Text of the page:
Wait. It’s not April Fools Day yet is it? Seriously? Steph Curry, who Kerr said on Sunday would not suit up  for the first round of the NBA Playoffs, has in a Wayne’s World-like proclamation gone from “no way” to “way” 48 hours later!?
Wait. Look close. Kerr’s tongue was squarely and firmly in cheek. He was joking, people!
When it comes to injured players – and the Warriors seemingly have a Titanic-sized boatload of them -- negotiating their return to the lineup, Kerr made it clear who is judge, jury, and jumping center.
“It takes two to negotiate so there’s actually zero negotiation,” quipped Kerr, sliding tongue out of cheek. “The player might say `I’d like to play’ and I say `You’re not’ and that’s the end of it.”
Warriors fans wish differently. When it comes to the rash of injuries dogging their team, they pray that it will all end soon before the team collides with the Houston Rockets, easily the most consistent, persistent team in the NBA this season.
Hence the NBA playoffs are now but three weeks away and the plight of the defending champions is rather simple.
Clap on. Clap off.
The consensus seems to be that the Warriors – if and when healthy – can power up for the playoffs and make another run at the NBA Finals by flicking on the proverbial PG&E switch. That may be true and remains to be seen, but given the injuries and inconsistencies this season, the team could pull a collective muscle reaching for the wall.
Last night Kerr’s starting lineup  -- his 24th different starting lineup this year compared to eight his first year four years ago -- consisted of the Drab Five --  a quintet of players with a grand total of 29 NBA playoff games in their careers. The four starters currently missing from the Warriors lineup – Curry, Kevin Durant, Klay Thompson, and Draymond Green – have started 327.
Of course, Durant (incomplete ribs cartilage fracture), Thompson (fractured right thumb) and Green (cold and flu season) are expected to rejoin the starting lineup as early as this week, which will lower the collective anxiety level of Dub Nation from Game of Thrones-like to SpongeBob SquarePants.
If the Master Plan goes according to Master Plan, the Warriors will regain their rhythm without missing a beat and set the cocky Rockets, the NBA World and Charles Barkley back on their axis. Unfortunately, the odds of that happening are akin to someone in Section 220 winning the 50/50 Raffle at Oracle with one ticket.
Here is the flaw with that plan. The Warriors normal starting five has played together in only 32 games this season (with a not-awe-inspiring 22-10 record when they do) and they haven’t all started at the same time since Valentine’s Day. Furthermore, Kerr’s wobbly bench badly needs a realignment. He has not had the benefit of having his regular bench rotation in place since February 24 when the Warriors beat the Oklahoma Thunder 112-80 in Oracle and had a six-game lead over the Rockets in the Western Conference.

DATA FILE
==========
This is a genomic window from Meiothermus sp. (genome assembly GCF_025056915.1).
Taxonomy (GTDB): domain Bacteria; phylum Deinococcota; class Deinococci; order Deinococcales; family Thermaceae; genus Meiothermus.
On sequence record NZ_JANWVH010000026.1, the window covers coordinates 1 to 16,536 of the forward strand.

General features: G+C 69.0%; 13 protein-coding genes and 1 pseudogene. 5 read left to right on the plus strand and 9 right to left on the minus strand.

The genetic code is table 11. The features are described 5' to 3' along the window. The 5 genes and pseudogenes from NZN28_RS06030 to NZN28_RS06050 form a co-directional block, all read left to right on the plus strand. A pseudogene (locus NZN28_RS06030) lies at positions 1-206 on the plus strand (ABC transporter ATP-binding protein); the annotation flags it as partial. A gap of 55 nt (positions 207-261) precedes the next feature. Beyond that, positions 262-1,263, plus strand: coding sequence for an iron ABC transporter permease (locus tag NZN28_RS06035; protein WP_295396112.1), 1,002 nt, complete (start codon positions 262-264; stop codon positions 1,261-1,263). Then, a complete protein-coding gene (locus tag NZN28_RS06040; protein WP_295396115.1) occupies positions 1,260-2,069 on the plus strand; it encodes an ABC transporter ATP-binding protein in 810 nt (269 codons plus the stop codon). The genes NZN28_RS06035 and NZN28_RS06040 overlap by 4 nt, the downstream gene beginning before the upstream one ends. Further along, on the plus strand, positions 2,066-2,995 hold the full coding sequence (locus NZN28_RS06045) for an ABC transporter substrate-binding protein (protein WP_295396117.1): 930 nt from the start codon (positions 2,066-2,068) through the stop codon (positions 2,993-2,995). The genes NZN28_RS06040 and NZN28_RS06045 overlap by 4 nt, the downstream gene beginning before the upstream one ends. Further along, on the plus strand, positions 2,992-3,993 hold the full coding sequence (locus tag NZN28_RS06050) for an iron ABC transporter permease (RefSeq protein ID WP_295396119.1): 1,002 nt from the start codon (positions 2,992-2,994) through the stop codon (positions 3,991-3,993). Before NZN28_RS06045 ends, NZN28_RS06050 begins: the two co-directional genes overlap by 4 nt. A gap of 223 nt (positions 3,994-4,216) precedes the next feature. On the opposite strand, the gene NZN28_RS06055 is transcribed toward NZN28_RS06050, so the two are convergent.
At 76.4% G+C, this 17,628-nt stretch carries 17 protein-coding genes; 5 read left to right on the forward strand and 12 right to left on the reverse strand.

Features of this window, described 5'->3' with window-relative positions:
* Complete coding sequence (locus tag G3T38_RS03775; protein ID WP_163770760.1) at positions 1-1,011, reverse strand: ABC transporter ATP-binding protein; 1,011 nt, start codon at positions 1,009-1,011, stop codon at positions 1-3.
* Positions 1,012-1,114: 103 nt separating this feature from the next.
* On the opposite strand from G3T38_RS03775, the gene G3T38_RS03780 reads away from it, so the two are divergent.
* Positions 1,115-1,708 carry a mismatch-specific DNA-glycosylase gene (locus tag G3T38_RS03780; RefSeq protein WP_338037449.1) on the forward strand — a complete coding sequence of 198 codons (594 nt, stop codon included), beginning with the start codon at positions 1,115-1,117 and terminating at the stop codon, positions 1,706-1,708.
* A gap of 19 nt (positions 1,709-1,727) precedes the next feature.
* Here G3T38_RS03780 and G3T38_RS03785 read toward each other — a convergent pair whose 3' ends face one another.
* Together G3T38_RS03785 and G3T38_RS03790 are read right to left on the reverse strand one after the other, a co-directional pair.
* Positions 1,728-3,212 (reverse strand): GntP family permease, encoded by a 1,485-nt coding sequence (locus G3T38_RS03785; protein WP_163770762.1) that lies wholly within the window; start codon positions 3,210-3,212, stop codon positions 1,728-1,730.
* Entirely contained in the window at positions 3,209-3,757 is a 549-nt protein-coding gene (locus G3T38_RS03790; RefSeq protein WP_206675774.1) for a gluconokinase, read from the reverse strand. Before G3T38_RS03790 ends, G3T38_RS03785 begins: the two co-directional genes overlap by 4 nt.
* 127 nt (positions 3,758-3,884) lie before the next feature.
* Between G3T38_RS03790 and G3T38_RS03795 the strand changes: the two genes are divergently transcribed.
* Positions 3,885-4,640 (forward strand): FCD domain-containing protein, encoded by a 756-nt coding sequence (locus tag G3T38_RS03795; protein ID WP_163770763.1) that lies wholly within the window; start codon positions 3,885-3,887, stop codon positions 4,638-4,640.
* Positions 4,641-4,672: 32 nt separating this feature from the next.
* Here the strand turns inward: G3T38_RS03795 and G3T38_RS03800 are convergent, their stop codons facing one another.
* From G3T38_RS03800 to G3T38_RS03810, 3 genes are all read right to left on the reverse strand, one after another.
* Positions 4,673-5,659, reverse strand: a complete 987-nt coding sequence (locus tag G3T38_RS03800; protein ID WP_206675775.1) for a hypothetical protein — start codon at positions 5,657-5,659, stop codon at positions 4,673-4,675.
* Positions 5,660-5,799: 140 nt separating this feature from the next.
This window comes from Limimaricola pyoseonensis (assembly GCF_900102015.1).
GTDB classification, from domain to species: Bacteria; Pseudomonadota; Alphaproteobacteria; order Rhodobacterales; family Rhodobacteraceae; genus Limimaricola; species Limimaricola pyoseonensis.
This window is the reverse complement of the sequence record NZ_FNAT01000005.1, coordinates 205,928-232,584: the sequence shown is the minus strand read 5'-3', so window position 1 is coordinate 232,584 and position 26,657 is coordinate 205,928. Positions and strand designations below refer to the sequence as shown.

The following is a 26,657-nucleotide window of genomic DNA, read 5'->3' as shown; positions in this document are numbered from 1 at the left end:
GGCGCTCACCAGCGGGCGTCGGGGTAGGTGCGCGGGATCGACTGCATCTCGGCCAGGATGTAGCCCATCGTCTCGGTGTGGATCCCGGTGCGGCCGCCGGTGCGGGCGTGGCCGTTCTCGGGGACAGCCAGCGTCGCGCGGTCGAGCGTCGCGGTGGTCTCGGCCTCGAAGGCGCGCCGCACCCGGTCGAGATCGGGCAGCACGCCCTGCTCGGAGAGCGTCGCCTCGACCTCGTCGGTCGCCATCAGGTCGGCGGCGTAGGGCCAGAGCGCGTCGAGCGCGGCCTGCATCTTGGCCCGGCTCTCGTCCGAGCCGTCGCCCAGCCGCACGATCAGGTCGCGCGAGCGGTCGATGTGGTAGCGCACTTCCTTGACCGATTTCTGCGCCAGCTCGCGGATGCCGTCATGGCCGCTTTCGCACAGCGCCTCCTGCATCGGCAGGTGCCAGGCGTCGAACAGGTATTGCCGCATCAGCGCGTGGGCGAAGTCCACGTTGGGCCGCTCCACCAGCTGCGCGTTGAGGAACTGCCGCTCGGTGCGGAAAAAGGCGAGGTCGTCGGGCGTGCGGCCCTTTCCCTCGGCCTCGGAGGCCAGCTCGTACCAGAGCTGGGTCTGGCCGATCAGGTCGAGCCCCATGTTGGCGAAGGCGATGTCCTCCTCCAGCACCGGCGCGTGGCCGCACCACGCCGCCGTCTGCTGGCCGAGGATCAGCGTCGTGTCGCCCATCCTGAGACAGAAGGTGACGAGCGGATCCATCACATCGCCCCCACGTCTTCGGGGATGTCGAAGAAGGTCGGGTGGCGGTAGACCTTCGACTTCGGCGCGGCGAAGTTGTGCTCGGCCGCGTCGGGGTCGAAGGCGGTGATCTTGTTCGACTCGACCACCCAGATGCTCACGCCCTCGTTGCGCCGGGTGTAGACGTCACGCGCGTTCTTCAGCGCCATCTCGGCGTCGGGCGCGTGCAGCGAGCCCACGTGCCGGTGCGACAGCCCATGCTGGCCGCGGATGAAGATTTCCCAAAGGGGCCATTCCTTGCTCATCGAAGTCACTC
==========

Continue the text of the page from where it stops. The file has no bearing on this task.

Entering last night’s loss against the Indiana Pacers – the team’s sixth defeat in its last nine games -- the Warriors trailed the Rockets by six games, a swing of 12 games in a matter of weeks. Stormy Daniels has had a better month than the Warriors.
Yes, the Warriors have been missing their big guns, but they have had too many bad losses lately for Bob Fitzgerald to offer an alibi. A 17-point defeat at Portland, a loss at home to Sacramento, and an awful 19-point embarrassment at Oracle at the hands of the Utah Jazz, a possible first-round playoff opponent. The Warriors can easily dismiss those losses as being out of sync, but look at the Boston Celtics the past week. Without Kyrie Irving and with guys named Yabusele, Ojeleye, Larkin, and Nader coming off the bench, the Celtics came from behind in the second half to win at Portland, at Sacramento and they play the Jazz in Salt Lake City tonight.
The Celtics, the likely No. 2 seed in the Eastern Conference, are more playoff ready right now than the Warriors, the likely No. 2 seed in the West. The Celtics, though shorthanded, somehow continue to grind out wins. The Warriors, meanwhile, can’t keep leads and have lost their edge. Their used to be praised for their explosiveness. Now they are being praised for their “effort.”
“Two weeks ago it felt more natural trying to give guys some rest,” Kerr said after his team blew a 15-point first-half lead to the Pacers. “It’s felt abnormal the past two weeks.”
Kerr – and Warriors fans – long for a return to normalcy when threes reign and the Dubs impose pain.
The belief is when Durant, Thompson, and Green all return to the starting lineup and Curry falls into place in the second round, the Warriors will have their ducks in a row and regain the mojo it will take to shed the Rockets and return to the NBA Finals for the fourth year in a row.
The belief is the bench, once everyone returns to their accustomed roles, will provide positive reinforcements instead of defensively challenged Nick Young and the island of misfit toys.
The belief is everything’s going to be all right.
Warriors motto for the NBA playoffs this year: You better believe. Clap on.